I would be remiss if I didn't discuss the tax changes recently approved by the Mexican government. The tax reform will have a negative impact on the mining industry in Mexico, and we are currently evaluating the specific impacts on our operations. In the weeks prior to the passing of the reform, the mining industry made a concerted effort to convince the government of the negative impacts that this would have on industry. Despite these efforts, it appears the reform will be approved as is, which is both disappointing and shortsighted.

Having said that, I will now turn the call over to Jamie Porter, our CFO, to comment on third quarter financial performance and to address the tax reform in Mexico in further detail. Jamie?

James R. Porter

Thank you, John. As John mentioned, Q3 gold production of 43,000 ounces was in line with our expectations. We sold 5,000 ounces more than we produced in the quarter and the 48,000 ounces of gold sales combined with continued low cash operating cost of $434 per ounce, translate into another quarter of strong operating cash flow. We managed to beat the average London PM Fix gold price by $3 an ounce in the quarter, with an average realized price of $1,329 per ounce for revenues of $64 million.

Year-to-date to the end of Q3, we've sold 156,000 ounces at an average realized gold price of $1,464 per ounce for revenues of $228.4 million.

From a cost perspective, we continue to meet our guidance. Cash operating costs of $434 per ounce, total cash costs of $491 per ounce and all-in sustaining costs of $810 per ounce, all met guidance. On a year-to-date basis, we're beating our cost guidance on all fronts.

Gold continued to trend lower in the third quarter, however, our cash flow remained strong with cash flow from operations before changes in non-cash working capital of $26.4 million or $0.21 per share.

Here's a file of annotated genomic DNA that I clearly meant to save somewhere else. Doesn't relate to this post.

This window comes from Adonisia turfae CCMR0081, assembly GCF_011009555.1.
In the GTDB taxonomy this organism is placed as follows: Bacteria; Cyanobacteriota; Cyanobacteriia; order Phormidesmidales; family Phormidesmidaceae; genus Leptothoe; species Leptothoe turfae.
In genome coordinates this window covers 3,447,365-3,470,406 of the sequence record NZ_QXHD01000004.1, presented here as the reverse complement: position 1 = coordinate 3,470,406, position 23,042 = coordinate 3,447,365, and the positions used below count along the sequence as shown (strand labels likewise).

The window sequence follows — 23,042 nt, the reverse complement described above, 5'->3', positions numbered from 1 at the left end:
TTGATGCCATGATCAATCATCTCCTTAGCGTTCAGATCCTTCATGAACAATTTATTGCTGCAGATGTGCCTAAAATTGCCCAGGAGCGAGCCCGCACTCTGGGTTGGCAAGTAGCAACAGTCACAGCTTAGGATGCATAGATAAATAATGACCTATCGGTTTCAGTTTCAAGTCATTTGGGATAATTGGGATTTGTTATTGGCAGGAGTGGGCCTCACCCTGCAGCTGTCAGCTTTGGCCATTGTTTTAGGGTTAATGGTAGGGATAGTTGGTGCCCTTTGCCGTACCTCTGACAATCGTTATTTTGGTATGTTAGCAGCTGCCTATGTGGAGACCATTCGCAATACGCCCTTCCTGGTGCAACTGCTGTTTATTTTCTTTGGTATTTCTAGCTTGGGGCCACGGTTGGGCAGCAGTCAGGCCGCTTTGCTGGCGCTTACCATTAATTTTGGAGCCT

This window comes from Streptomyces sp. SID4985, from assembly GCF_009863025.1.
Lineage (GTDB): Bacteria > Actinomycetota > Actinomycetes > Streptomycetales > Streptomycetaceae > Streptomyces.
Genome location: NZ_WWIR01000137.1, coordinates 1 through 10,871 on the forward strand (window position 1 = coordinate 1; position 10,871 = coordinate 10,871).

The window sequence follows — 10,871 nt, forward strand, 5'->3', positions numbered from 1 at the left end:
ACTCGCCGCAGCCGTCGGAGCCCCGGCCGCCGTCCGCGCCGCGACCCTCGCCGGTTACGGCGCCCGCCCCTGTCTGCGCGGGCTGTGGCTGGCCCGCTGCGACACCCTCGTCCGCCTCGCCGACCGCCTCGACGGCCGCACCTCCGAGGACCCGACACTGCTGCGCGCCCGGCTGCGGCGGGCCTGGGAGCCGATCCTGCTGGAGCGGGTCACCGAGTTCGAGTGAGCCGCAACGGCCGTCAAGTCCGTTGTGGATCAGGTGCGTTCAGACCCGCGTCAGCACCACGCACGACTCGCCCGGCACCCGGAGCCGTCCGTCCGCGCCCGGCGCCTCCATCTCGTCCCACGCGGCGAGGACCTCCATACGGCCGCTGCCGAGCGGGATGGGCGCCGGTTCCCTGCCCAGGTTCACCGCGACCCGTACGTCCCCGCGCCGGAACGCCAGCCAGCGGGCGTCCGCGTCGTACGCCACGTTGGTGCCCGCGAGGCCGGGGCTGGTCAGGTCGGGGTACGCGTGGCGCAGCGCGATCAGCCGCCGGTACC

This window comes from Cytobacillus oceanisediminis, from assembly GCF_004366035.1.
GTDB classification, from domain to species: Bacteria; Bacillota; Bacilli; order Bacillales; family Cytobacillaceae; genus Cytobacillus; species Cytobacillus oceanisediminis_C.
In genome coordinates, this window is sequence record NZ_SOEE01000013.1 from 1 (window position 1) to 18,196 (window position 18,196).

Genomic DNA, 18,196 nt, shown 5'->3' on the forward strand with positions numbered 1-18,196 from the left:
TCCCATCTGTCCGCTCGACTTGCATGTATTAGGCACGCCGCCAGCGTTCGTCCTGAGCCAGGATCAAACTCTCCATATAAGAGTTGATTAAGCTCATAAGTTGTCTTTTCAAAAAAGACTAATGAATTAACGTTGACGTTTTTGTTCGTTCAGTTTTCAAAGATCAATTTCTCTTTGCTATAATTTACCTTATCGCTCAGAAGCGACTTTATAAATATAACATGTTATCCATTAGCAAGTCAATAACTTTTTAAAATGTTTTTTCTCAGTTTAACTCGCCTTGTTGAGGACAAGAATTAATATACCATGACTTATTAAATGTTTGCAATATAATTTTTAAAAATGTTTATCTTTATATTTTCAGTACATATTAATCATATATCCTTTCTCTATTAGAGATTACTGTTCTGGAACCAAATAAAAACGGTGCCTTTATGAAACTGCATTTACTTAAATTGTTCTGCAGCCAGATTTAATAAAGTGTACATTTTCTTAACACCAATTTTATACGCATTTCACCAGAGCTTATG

If we exclude the cash we spent to acquire Esperanza and Orsa, our free cash flow would have been approximately $15 million, an excellent result for what is typically a seasonally weak quarter.

Earnings from the third quarter were $9.2 million or $0.07 per share. Earnings were impacted by a lower gold price, higher depreciation, as well as higher stock-based compensation expense.

Our balance sheet remains the strongest ever. Despite paying net cash of $48 million to complete the 2 acquisitions, we finished the quarter with $434 million in cash and we remain debt-free. Our current cash position, combined with cash flows from operations, provide us with the financial flexibility to fund our development pipeline internally.

Our financial strength is also reflected in our commitment to paying a dividend. Today, we paid our seventh consecutive semi-annual dividend for $12.7 million, bringing the total cash that we've returned to shareholders in the form of dividends to over $71 million, which coincidentally represents the amount the company raised to initially construct and build Mulatos.

I'd like to briefly discuss the Mexican Tax Reform which we understand was voted on and approved by Senate yesterday. By way of background, the President of Mexico presented his tax reform bill to Congress back on September 8, 2013. In mid-October, the Lower House of Congress passed the bill with certain modifications and the bill has now effectively received tentative approval and is expected to become law with an effective date of January 1, 2014.

The aspect of the tax reform that will have the highest impact on the mining industry is the 7.5% mining royalty calculated on earnings before interest, taxes, depreciation and amortization.

The 7.5% mining royalty is deductible for tax purposes. After tax and at current gold prices we estimate that this is equivalent to a 2.5% NSR, or royalty calculated on revenues. In addition to the 7.5% royalty, a 0.5% environmental fee calculated based on revenues will be charged. Again, this is tax deductible, resulting in a net 0.35% revenue royalty.

The changes to the tax reform are sweeping and virtually all taxpayers in Mexico will be affected. Planned corporate tax rate reductions have been repealed, additional withholding tax is imposed on dividend distributions and the flat tax system has been eliminated. Other specific changes that will impact the mining industry include the elimination of accelerated depreciation and the requirement to capitalize and amortize exploration costs.

We are reviewing the legislation as approved and evaluating a number of strategies to minimize the impact on our operations. With our recent acquisition of Esperanza and the elimination of the flat tax system, we have a number of tax planning opportunities newly available to us that we expect will be successful in minimizing the net cost of the tax reform.

At this point, I'll turn the call back to John.

John A. McCluskey

Thank you, Jamie. Alamos' COO, Manley Guarducci, will now discuss quarterly operating results. Manley?